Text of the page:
Do Women Really Need to Ask for Mentorship?
A new LinkedIn survey found that one in five women do not have a professional mentor, of which over half of them said they don't have one because they haven't found someone appropriate. Of those women who said they've never been a mentor, LinkedIn found that sixty-seven percent of women who had never been a mentor reported they weren't mentoring another professional simply because "no one ever asked". I find the idea of having to be asked to mentor someone a little strange.
A mentor is defined as "a wise and trusted counselor or teacher," or "an influential senior sponsor or supporter". Certainly, women don't need to be asked to take on those roles with other women in the workplace. Certainly, more of us can just take the initiative to guide others, especially since all it take to be a mentor, based on these definitions, is to offer advice and encouragement. Do we really have to be asked to do that, especially if we find someone who may need it?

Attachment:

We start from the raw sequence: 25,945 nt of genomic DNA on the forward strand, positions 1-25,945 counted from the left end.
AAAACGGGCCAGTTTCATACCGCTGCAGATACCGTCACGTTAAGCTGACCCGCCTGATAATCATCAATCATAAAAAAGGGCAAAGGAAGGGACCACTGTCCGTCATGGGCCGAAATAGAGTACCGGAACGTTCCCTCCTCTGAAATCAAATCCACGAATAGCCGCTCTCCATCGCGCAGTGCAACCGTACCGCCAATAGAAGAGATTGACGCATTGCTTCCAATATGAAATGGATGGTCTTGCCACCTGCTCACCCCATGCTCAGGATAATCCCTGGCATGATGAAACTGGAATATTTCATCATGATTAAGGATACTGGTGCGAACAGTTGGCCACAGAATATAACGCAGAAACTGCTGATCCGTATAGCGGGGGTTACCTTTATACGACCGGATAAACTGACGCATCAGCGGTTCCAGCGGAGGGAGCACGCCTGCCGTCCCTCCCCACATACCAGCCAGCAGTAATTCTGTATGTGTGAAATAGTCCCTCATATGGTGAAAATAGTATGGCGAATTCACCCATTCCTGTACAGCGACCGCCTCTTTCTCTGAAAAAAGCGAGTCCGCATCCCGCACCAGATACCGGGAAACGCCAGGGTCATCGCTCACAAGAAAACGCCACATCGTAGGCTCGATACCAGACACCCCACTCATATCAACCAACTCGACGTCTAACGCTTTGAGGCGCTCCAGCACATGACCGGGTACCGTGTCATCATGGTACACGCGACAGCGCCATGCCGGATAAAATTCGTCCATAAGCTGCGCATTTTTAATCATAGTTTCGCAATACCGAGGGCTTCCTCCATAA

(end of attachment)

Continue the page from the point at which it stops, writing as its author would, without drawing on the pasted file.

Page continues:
Fortunately, the prospects of mentorship are improving for women, as the survey also found that half of of the Gen Y women (females between 18-29 years old) noted that they are being or have been mentored by women, while 43 percent of Gen X females (women between 30-44 years old) said they are, or have been, mentored by women. This could be due to the fact that many more women are in the higher echelons of the corporate ladder than in previous generations.
"Tooting your own horn is just one of the many ways you can increase the likelihood that you'll shatter the glass ceiling and snag keys to that corner office," said LinkedIn Connection Director Nicole Williams in the Huffington Post. "If you're uncomfortable speaking up about your accomplishments, then often times, your best bet is to seek out a sponsor or a mentor in your office who can vouch for you."